Written in Ink
Written in Ink
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In Defense of Speculation

Last night, we were all pretty much thinking the same thing: This could be it. The use of explosives in the confrontation, the huge number of law enforcement officers swarming the scene, the description of two men. While many of us were wondering out loud of the events in Watertown were connected to the marathon bombing, others became frustrated, and posted things like: Stop speculating, everyone! PEOPLE, WE DON'T KNOW IF THESE EVENTS ARE RELATED.

Fair enough — but why, exactly, can't we speculate? "Speculation" has become a dirty word, associated with irresponsibly suggesting things that may not be true. But it also means looking at the facts and wondering if something might be true — and this is an extremely normal and natural reaction to an unfolding event.


I imagine that many people who live with partners or roommates were speculating last night — talking out loud about how the events in Watertown could be related to the marathon, or (even worse) someone else could be terrorizing the Boston area. This is a completely harmless activity. Either way, we found out the truth today. If speculation had been wrong, we would have known, and we would have adjusted our understanding of events accordingly.

Speculating on Twitter or Gawker or other forums, for most of us, is just talking. We're wondering out loud, processing out loud, sharing our thoughts and theories as our brains attempt to make sense of a major event. The people who get angry at that type of conversation just aren't being realistic about how people think — you can make people feel bad for speculating, but then they'll just be doing it privately instead of talking with each other, and I don't think it's an improvement.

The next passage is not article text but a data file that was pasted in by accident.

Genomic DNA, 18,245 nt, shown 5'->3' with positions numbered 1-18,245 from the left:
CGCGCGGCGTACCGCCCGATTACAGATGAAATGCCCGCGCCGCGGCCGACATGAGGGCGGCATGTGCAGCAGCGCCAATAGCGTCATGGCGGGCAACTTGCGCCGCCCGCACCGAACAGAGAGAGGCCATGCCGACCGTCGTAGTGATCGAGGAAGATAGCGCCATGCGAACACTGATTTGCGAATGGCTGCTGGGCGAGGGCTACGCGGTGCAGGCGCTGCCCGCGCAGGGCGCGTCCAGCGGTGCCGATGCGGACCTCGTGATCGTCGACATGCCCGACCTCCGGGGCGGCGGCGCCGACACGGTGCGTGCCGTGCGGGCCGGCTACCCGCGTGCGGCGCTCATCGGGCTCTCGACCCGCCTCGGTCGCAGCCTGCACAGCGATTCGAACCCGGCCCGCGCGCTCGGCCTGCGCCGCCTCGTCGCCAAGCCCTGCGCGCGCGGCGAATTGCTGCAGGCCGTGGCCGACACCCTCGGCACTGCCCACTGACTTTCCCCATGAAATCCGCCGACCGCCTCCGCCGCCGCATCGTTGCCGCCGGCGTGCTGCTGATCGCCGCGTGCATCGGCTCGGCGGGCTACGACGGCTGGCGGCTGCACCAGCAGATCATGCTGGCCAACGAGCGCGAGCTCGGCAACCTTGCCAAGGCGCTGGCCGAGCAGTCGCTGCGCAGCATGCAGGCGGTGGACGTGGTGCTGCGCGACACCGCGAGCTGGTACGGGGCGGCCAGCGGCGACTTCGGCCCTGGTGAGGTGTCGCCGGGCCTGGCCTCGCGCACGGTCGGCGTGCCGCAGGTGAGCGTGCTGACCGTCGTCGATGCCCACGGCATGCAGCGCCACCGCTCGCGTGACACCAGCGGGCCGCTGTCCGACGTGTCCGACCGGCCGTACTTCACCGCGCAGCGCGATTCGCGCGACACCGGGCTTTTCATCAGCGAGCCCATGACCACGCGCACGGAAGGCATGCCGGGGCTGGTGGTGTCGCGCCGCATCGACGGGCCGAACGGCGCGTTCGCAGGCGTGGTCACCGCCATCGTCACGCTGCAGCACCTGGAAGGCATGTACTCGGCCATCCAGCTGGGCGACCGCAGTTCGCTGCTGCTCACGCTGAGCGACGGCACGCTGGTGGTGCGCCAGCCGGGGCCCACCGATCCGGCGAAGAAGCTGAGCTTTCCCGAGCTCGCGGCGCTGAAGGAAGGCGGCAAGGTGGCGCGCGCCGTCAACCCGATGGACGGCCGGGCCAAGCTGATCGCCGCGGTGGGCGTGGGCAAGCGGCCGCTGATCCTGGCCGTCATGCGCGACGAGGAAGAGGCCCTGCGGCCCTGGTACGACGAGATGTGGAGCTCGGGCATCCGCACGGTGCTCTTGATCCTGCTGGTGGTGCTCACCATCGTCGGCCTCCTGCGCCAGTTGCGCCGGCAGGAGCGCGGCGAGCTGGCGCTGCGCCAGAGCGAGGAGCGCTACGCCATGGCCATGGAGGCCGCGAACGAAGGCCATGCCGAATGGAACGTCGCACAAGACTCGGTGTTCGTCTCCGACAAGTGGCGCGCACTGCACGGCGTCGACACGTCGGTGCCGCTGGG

A news outlet must be more careful, but I honestly don't think it's irresponsible to speculate on CNN either, as long as they stress that they don't have the facts yet. I wasn't watching CNN, so I don't know how they handled it, but the local feed that I found was speculating responsibly — they spent most of the broadcast covering what they knew, but they also brought up the possibility that Watertown could be related to the marathon, while making it clear that it could also NOT be related. I have no problem with this whatsoever. Leaving this possibility out of the conversation completely would have been strange.

A few kinds of speculation are irresponsible: First, the kind where a news organization implies that they know something is true, when they really don't. If the audience is getting the message that something is true, when in fact it's unknown, they have moved from speculation to lying — they're just doing it with question marks.


Second, speculation about the guilt or innocence of particular people (or groups of people) should be kept to a minimum, because it's irresponsible to call someone a suspect before law enforcement identifies him as one. Often, there are consequences for the person long after the truth comes out. So, I think everyone, including the media, should make an effort to stress that a person could be innocent. I wanted news organizations to say, for example, "Yes, it's true that police are questioning a Saudi national, but they have NOT said that he is a suspect. He could be a victim or a witness."

I see people getting mad about all kinds of speculation, however, including speculation that does not implicate potentially innocent people. I follow a sports team that doesn't like to disclose injury information, and every time fans speculate about an injured player's status or likely recovery time, a few people freak out, "Stop speculating!! Stop being twitter doctors!! We'll know when we know!!" Yet, wondering and talking about the situation is extremely natural and harmless.


Last night, the suspects in Watertown were described as suspects in a shooting, a car jacking, and bomb-throwing. I have no problem with people wondering if they were guilty of the marathon bombing too — this is very different from wondering if someone bombed the marathon because he was photographed with a backpack.

As it turned out, we were right — they did bomb the marathon. But if I had woken up to learn otherwise, I wouldn't have been upset that I thought differently for a few hours. Wondering if something is true, and then learning what is actually true, is something humans do all day — and it's fine!

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